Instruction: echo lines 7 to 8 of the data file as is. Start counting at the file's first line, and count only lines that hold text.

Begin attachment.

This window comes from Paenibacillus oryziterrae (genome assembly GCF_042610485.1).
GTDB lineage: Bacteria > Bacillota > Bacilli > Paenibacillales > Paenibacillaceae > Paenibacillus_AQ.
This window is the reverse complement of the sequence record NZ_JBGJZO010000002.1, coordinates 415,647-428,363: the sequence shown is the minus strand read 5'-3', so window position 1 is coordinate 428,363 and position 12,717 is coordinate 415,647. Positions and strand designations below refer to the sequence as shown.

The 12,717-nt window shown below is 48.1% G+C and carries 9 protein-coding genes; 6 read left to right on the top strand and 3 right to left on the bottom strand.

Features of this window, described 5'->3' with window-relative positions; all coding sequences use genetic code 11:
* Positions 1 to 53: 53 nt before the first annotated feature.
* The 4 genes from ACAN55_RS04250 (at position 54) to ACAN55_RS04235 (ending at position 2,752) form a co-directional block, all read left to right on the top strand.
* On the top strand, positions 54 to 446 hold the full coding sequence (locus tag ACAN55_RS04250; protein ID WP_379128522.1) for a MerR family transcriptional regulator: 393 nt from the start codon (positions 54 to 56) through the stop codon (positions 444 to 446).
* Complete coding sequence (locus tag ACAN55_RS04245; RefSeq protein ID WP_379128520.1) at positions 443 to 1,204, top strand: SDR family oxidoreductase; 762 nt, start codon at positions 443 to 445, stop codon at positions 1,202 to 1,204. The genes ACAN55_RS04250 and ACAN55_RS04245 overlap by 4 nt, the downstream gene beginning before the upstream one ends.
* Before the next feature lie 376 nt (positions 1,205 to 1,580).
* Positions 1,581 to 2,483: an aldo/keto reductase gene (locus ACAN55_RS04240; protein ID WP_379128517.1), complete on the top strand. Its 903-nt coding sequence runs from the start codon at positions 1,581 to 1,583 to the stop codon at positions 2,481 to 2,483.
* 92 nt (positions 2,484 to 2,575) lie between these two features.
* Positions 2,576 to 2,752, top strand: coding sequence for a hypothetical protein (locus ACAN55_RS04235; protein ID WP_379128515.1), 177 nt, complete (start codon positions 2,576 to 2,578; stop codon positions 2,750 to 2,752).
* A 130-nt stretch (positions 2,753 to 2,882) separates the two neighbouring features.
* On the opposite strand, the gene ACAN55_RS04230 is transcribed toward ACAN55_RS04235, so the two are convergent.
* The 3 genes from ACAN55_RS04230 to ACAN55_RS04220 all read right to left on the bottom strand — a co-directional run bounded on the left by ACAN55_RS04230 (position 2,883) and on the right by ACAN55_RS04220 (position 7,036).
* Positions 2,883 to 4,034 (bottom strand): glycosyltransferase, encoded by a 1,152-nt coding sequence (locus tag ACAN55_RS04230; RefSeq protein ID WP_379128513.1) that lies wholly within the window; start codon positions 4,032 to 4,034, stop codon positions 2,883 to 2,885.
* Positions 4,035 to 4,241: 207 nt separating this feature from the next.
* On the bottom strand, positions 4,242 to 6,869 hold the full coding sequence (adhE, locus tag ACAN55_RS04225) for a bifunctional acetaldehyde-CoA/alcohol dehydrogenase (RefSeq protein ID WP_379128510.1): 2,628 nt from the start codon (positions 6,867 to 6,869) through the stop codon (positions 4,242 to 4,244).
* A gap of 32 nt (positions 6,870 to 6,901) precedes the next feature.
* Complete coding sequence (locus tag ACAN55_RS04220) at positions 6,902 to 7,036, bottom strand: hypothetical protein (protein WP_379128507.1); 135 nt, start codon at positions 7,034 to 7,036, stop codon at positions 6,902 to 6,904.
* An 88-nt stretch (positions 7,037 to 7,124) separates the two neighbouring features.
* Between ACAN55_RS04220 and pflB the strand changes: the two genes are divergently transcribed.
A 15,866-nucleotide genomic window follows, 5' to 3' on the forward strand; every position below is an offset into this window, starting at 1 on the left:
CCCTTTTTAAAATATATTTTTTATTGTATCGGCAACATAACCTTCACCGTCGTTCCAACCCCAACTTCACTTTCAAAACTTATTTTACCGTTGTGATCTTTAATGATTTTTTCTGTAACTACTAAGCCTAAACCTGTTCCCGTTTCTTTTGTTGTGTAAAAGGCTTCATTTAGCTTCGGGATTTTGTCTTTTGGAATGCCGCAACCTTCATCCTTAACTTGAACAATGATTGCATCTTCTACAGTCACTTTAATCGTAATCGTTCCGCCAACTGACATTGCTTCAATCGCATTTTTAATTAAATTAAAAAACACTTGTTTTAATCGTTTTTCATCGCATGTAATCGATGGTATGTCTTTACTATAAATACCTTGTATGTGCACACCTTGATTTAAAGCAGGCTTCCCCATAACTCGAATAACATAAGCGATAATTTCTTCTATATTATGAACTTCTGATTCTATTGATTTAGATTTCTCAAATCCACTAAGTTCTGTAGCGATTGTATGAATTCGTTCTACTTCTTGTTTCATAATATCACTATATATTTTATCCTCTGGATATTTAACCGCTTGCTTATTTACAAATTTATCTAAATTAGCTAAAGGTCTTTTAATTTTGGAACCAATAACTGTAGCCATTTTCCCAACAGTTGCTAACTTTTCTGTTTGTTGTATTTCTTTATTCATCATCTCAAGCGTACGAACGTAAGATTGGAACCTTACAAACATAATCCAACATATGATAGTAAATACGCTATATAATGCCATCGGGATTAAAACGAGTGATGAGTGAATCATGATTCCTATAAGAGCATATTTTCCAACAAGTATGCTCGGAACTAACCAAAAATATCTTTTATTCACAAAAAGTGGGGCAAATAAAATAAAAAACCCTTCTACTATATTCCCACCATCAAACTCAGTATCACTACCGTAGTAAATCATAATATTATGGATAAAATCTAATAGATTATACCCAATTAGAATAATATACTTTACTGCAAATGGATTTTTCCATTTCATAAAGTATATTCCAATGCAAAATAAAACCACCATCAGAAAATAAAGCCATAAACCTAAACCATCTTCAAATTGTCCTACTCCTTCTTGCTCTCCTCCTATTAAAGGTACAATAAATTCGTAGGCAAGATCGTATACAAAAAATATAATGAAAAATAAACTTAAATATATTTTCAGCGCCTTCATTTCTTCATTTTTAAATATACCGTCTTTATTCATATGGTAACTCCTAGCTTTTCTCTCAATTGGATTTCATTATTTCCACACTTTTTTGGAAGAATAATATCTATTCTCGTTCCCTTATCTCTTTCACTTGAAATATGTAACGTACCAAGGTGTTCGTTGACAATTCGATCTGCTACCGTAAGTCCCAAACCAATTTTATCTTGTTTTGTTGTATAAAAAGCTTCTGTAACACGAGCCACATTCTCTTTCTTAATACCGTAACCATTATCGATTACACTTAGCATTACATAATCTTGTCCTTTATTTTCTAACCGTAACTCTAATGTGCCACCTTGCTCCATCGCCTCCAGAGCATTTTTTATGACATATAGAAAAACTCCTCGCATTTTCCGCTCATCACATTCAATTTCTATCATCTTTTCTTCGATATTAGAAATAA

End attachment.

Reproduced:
* The 4 genes from ACAN55_RS04250 (at position 54) to ACAN55_RS04235 (ending at position 2,752) form a co-directional block, all read left to right on the top strand.
* On the top strand, positions 54 to 446 hold the full coding sequence (locus tag ACAN55_RS04250; protein ID WP_379128522.1) for a MerR family transcriptional regulator: 393 nt from the start codon (positions 54 to 56) through the stop codon (positions 444 to 446).